Deferred compensation, risk, and company value: investor reactions to CEO incentives
AbstractMany commentators have suggested that companies pay top executives with deferred compensation, a type of incentive known as inside debt. Recent SEC disclosure reforms greatly increased the transparency of deferred compensation. We investigate stockholder and bondholder reactions to companies' initial reports of their CEOs' inside debt positions in early 2007, when new disclosure rules took effect. We find that bond prices rise, equity prices fall, and the volatility of both securities drops upon disclosures by firms whose CEOs have sizable defined benefit pensions or deferred compensation. Similar changes in value occur for credit default swap spreads and exchange-traded options. The results indicate a reduction in firm risk, a transfer of value from equity toward debt, and an overall destruction of enterprise value when a CEO's deferred compensation holdings are large.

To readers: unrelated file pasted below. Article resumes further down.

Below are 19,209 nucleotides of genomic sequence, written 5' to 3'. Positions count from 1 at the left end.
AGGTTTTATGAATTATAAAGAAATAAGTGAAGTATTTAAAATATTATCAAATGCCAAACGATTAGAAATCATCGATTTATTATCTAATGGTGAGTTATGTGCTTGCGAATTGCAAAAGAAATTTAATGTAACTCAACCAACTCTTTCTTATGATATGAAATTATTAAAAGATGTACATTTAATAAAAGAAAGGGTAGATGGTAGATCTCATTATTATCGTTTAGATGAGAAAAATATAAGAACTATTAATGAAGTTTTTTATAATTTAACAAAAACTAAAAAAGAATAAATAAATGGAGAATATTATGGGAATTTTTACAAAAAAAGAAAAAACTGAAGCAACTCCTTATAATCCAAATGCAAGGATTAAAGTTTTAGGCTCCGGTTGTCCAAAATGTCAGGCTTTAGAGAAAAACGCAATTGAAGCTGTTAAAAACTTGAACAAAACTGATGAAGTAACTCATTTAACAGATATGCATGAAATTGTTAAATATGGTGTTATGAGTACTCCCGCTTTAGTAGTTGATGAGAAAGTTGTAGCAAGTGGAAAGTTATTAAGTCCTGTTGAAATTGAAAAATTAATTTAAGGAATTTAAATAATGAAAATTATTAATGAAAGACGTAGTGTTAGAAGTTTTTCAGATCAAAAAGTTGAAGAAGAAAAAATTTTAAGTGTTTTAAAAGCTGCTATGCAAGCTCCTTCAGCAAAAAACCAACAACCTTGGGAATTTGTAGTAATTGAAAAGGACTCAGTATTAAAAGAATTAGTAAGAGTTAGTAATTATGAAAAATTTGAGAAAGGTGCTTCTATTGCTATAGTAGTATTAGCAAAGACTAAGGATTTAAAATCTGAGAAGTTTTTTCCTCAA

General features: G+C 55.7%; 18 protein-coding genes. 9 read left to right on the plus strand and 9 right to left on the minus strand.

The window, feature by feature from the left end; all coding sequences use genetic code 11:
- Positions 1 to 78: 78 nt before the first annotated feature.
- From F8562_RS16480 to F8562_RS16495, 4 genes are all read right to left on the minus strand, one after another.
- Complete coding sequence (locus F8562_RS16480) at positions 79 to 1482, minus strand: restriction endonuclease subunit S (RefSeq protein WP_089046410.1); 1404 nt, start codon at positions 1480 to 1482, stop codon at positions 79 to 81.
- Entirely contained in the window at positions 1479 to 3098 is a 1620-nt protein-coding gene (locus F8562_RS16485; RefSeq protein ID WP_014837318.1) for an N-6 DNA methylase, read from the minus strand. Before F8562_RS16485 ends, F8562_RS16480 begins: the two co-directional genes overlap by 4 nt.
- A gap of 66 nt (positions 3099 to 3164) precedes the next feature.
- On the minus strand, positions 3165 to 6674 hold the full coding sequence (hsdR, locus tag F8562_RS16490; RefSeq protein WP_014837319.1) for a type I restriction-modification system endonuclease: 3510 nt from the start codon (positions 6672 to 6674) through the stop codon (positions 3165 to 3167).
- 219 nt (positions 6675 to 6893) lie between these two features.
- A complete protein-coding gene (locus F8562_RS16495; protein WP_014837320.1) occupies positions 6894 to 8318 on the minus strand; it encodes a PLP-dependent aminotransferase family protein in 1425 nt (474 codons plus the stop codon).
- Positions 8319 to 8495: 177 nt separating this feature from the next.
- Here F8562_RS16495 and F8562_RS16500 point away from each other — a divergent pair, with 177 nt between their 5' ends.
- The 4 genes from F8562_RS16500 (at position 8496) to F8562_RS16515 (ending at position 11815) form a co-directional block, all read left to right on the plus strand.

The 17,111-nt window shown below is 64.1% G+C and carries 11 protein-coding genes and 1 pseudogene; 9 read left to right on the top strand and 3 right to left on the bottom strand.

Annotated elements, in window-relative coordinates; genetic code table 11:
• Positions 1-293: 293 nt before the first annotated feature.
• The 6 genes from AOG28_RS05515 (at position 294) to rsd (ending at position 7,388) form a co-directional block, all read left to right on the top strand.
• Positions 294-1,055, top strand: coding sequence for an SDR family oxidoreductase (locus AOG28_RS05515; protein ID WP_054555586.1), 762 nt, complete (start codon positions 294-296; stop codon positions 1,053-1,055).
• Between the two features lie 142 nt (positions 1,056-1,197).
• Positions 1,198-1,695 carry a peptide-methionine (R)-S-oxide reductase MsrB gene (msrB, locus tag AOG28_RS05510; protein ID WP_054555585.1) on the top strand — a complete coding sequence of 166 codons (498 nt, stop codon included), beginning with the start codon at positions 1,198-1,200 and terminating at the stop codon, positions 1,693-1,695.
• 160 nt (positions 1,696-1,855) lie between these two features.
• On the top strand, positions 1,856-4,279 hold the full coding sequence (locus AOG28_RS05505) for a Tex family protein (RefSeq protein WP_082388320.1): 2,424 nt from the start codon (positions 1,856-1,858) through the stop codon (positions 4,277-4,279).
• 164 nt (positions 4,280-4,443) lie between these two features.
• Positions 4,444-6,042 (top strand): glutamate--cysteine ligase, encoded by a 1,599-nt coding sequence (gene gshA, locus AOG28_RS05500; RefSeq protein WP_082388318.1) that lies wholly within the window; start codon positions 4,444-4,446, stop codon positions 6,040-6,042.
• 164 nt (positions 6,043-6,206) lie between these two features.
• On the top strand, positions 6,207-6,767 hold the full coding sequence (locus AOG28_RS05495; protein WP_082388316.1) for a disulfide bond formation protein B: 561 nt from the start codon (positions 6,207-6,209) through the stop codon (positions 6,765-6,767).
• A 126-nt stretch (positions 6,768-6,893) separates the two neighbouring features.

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Bibliographic InfoPaper provided by Federal Reserve Bank of New York in its series Staff Reports with number 445.
Date of creation: 2010
Date of revision:
This paper has been announced in the following NEP Reports:
- NEP-ALL-2010-06-04 (All new papers)
- NEP-BEC-2010-06-04 (Business Economics)
- NEP-LAB-2010-06-04 (Labour Economics)
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